Current osteoporosis medications reduce fractures significantly but have rare and serious adverse effects that may limit their safety for long-term use. Insights from basic bone biology and genetic disorders have led to recent advances in therapeutics for osteoporosis. Combination and sequential treatments using osteoporosis medications with different mechanisms of action have also been tested with promising results. On the horizon is the potential for cell-based therapies and drugs that target the elimination of senescent cells in the bone microenvironment.
  • Breast Cancer Genetics: Molecular Tumor Signatures and Hereditary Cancer Tests
    Advances in molecular pathology and hereditary cancer assays have led to a new understanding of breast cancer classification systems, allowing for precision thera-py using molecular tumor signatures that guide both systemic treatments and per-sonalized radiotherapy. The goal is to minimize overtreatment and treatment-associated morbidity for patients while preventing progression and recurrence. This session will focus on the current state of progress in these pursuits and discuss the challenges including prior authorization issues and the growing size of assay pan-els.
  • Showcase
    - Kevin P Rosenblatt, NX Prenatal

 Session Chair Profile

M.D., Ph.D., Chief Genomics Officer (CGO), UCSF Health

Dr. Aleksandar Rajkovic serves as the UCSF Chief Genomics Officer and is the Medical Director and Chief of the Center for Genetic and Genomic Medicine (CGGM) that organizes, coordinates and oversees Clinical Genetics and Genomics Services across the entire UCSF Health System. He also serves as the Director of the Genomic Medicine Initiative. He is also Stuart Lindsay Distinguished Professor in Experimental Pathology I, member of the American Society of Clinical Investigation and American Association of Physicians. His research interests lie in basic and translational medical sciences in the area of reproductive genetics. Dr. Rajkovic discovered numerous genes that play critical roles in reproductive tract development, male and female infertility, and uterine tumors. He has been at the forefront of applying cutting edge genomic technologies to reproductive diagnostics, including prenatal diagnosis, preimplantation genetic screening, and perinatal genomics. He has made significant contributions to non-invasive diagnosis of submicroscopic deletions, design and utility of dense X chromosome arrays, and utility of genome wide detection of copy number variants in prenatal diagnosis. His current interests lie in whole genome applications towards population based health prediction and prevention, as well as prevention of Mendialian disorders.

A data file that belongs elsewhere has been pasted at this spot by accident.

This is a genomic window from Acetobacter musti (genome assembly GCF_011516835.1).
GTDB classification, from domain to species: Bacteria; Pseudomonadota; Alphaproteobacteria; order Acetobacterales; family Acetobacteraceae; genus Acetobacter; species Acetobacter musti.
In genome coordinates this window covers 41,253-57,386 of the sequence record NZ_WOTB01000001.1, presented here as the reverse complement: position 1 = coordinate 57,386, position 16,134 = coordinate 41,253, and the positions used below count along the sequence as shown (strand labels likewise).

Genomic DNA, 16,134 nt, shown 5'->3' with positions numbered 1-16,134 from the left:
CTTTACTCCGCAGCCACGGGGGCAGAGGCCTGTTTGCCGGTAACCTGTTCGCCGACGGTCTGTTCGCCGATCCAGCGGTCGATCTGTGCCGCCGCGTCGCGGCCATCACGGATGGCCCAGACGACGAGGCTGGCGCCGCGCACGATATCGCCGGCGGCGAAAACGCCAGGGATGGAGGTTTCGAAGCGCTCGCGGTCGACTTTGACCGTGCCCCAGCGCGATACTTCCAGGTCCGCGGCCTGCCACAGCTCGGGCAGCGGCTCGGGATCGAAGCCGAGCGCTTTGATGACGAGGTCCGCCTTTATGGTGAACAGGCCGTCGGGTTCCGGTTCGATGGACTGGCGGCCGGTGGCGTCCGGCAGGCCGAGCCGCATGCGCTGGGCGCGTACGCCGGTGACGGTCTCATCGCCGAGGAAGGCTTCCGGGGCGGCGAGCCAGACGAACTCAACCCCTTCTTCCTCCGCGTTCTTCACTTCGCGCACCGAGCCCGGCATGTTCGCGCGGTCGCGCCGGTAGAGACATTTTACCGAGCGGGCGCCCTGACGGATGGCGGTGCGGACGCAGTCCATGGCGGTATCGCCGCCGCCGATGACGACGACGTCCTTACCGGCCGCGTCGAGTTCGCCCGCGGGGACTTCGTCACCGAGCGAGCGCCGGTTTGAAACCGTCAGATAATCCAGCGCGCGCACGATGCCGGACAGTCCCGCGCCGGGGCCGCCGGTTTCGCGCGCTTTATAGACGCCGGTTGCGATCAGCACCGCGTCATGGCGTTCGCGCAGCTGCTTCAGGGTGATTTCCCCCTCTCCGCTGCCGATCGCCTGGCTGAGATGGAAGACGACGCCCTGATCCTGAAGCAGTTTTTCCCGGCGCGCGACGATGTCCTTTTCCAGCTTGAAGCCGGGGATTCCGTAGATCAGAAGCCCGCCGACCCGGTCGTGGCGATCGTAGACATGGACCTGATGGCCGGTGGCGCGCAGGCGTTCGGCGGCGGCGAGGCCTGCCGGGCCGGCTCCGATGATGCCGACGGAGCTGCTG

Speaker Profile

M.D., Ph.D., Chief Medical and Scientific Officer, NX Prenatal

Dr. Rosenblatt leads the clinical assay development efforts for NX Prenatal, leveraging more than 29 years of clinical and biomedical research and development experience in multiple settings, including academia, biotech, startups, and clinical practice. Prior to joining NX Prenatal, he was Chief Scientific Officer, Chief Medical Officer, and Clinical Laboratory Director at CompanionDx's CLIA/CAP certified reference lab. Among other appointments, he has served as Director of the Center for Clinical Proteomics at the Brown Foundation Institute of Molecular Medicine, as well as the Director of the UT Health Science Center at Houston's Center for Clinical and Translational Sciences Proteomics Core. Dr. Rosenblatt also serves as Associate Professor in the Division of Oncology, Department of Internal Medicine at UT Health and the McGovern Medical School and Associate Adjunct Professor in the School of Health Professions at the MD Anderson Cancer Center. Earlier in his career, Dr. Rosenblatt was co-founder and Laboratory Director of Risk Assessment Laboratories, which partnered with Perkin-Elmer to develop adverse pregnancy outcome biomarkers.

Women's Health Showcase:
NX Prenatal

NX Prenatal utilizes proprietary exosome-based liquid biopsy techniques to create breakthroughs in maternal-fetal diagnostics. Our NeXosome® Platform has yielded Preterm Birth and Preeclampsia biomarker panels at week 10-12 of pregnancy in asymptomatic women to support personalized care pathways.

Exosomes: Decoding Maternal-Fetal Cross Talk
Maternal-fetal cross-talk is mediated by exosomes, which actively support a number of physiological systems, including regulating the immune protection of the fetus. NX Prenatal has demonstrated that the profiling of exosomal-bound proteins circulating in pregnant women provides early markers predicting preterm birth and preeclampsia, and also provides new insight into the molecular pathways associated with such outcomes.